Greg McIntyre: Talk a little bit about state planning today, a little bit about benefits planning and a little bit about probate. We have three departments in our office. The estate planning, really I should change that. It should be really pre-planning. So if I were to change that, I would change that to pre-planning or the word pre- there instead of estate planning, and keep planning. But because it’s a little different than traditional estate planning.
Greg McIntyre: Estate planning, I think, maybe wife or spouse, two kids, 30s, early 40s, maybe trust with the children so that they’re cared for and guardianships, things like that, appointed, who’s going to be the guardian and caretaker if we both die. It’s a little different in elder law. So we’re pre-planning. We’re looking at retirement assets, retirees, soon to be retired. How can we plan to protect everything we’ve worked for, for our entire lives? So we keep the eye on the ball for the long-term care piece and what might come.
Greg McIntyre: In benefits planning, we do certainly help people in Medicaid crisis planning situations to activate Medicaid benefits to pay for a nursing home or assisted living care or we activate veterans benefits to help people pay for in-home assisted living nursing home care or just when they’re having some trouble. They may be eligible for this veterans aid and attendance pension benefit. I mean how great is that.
Greg McIntyre: If you look back through some of our videos, you’d see recoveries of $34,000, $22,000, $8,000 in back benefits on veterans aid and attendance as well as ongoing benefits between say, $1,200 and $1,800 depending if you’re a veteran, the spouse of a veteran, a spouse of a deceased veteran. Those two things, the Medicaid benefit and aid and attendance benefit can be amazing. A lot of times we’ll see what I would call the crying wife come in saying, “Hey, husband’s been in care for a couple of years. We’ve lost a couple of hundred thousand dollars, a few hundred thousand for care. How do we save some of it for retirement? What do I do?”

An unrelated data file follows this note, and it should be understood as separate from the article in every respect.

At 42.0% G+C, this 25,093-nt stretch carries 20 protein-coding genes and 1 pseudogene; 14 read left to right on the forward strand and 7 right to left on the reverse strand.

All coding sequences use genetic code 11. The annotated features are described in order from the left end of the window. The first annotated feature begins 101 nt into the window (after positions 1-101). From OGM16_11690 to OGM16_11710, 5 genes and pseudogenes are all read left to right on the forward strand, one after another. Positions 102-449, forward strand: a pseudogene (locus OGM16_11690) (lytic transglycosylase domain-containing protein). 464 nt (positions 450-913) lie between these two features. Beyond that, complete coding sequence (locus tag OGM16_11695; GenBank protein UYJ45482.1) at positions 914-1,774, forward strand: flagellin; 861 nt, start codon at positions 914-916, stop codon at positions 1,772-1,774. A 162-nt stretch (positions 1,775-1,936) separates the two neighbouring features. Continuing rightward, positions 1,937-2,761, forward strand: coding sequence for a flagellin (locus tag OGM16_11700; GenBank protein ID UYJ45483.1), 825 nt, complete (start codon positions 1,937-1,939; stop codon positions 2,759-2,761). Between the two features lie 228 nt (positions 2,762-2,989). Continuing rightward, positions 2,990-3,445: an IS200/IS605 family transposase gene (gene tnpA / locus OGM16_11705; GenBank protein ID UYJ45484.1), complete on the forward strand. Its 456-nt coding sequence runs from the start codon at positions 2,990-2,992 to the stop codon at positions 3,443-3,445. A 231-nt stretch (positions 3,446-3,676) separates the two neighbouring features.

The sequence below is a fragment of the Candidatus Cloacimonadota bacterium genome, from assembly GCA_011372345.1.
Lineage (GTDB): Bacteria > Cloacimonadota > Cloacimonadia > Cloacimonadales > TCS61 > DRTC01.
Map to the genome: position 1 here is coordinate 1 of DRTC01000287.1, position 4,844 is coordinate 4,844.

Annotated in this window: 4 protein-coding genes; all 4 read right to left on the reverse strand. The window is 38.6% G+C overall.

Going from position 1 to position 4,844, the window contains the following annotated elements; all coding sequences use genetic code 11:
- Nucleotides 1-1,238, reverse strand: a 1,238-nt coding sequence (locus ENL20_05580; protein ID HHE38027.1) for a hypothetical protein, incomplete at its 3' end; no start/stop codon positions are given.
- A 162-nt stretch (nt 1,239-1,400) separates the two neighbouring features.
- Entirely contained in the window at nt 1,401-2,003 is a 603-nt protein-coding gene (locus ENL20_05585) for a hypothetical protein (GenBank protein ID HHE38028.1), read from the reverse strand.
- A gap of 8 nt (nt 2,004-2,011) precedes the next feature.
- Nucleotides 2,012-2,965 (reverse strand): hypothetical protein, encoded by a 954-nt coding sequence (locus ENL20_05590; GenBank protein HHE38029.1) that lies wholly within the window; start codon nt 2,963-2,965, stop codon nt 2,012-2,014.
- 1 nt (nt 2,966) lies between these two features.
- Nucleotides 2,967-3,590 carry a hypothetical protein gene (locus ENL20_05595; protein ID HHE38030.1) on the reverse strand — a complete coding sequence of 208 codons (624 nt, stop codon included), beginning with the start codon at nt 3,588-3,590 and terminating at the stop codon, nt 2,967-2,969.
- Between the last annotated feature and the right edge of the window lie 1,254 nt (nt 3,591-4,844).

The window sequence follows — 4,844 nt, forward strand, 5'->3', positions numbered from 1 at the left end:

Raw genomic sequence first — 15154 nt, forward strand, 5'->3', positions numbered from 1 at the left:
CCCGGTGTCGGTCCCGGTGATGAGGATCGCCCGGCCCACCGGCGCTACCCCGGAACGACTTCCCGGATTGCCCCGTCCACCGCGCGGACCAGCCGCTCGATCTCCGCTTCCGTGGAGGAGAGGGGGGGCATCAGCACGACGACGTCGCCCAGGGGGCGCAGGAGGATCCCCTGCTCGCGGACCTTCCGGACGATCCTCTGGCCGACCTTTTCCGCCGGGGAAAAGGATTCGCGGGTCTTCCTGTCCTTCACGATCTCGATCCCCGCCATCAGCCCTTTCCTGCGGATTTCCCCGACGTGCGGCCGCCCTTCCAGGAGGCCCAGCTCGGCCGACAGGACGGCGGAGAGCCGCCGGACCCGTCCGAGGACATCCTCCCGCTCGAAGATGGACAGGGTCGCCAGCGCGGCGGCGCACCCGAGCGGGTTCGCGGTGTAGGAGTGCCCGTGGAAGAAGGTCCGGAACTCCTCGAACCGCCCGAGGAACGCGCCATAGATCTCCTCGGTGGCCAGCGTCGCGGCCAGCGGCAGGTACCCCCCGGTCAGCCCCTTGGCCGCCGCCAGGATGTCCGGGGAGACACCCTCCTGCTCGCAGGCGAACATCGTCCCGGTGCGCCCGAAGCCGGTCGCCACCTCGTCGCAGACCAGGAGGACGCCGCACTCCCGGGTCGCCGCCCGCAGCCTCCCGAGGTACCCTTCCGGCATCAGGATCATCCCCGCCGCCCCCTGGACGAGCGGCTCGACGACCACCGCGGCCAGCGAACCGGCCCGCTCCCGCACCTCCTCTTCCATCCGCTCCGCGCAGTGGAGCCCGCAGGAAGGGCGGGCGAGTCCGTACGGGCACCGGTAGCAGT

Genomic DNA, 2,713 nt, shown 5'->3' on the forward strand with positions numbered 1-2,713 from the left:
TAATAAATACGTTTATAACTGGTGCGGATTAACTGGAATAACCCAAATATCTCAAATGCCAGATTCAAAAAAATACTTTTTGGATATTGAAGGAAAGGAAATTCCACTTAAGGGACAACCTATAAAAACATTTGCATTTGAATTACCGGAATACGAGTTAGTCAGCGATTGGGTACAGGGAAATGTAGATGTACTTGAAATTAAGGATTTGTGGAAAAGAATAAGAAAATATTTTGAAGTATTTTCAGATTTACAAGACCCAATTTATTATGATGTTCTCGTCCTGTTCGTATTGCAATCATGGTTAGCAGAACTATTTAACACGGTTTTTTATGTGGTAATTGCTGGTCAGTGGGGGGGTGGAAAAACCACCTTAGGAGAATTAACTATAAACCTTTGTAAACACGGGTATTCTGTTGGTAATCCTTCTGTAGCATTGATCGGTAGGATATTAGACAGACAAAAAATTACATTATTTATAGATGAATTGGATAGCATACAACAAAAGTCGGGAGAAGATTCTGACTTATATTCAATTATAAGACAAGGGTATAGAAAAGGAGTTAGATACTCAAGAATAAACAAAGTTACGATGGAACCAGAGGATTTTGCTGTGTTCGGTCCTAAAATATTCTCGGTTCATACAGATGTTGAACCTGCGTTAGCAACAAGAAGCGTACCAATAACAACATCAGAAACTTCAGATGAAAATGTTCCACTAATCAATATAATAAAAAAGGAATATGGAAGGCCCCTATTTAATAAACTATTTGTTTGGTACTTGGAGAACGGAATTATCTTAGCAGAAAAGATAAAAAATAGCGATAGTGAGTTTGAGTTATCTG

Greg McIntyre: And I can help with that. I can help people save for retirement. And we call that Medicaid Crisis Plan. That’s what we call it, Medicaid Crisis Plan. So we help with benefits planning, also probate. Probate is an area where you already passed away or a loved one has passed away. It would include probate, estate administration or trust administration, ministering trust. And it could include guardianships as well, which is while people are alive.
Greg McIntyre: So how many people over the age of 65, what percentage of people out of a hundred are going to need some type of long-term care during their lives? What percentage of people over the age of 65 will need some type of long-term care according to a US Department of Health and Human Services report, 2005 report? What do you think? Put in the comments. How many people … What do you think?
Greg McIntyre: It’s actually 70% of seniors, 70% of people over the age of 65 are going to need some type of long-term care during their lives. That’s huge odds. I mean, that’s huge. That’s better than Vegas odds or worse than Vegas odds and Vegas wasn’t built on winners, right? So that means that … Look at the cost, the high cost of long-term care. That means they’re going to have to spend out 70% of people over the age of 65 on in-home assisted living or nursing home care.
Greg McIntyre: So you have to ask yourself, do I have long-term care insurance or are my pockets deep enough to pay for it? Does Medicare pay for long-term care? No, it does not. It will pay 20 days for us for rehabilitation in full. And then part of the remaining 80 days, if you keep progressing so to speak and keep making progress or else at some point they’re even in the hundred days, they’re going to say, “You need to pay out of pocket.” And it’s very hard to appeal and stop those decisions.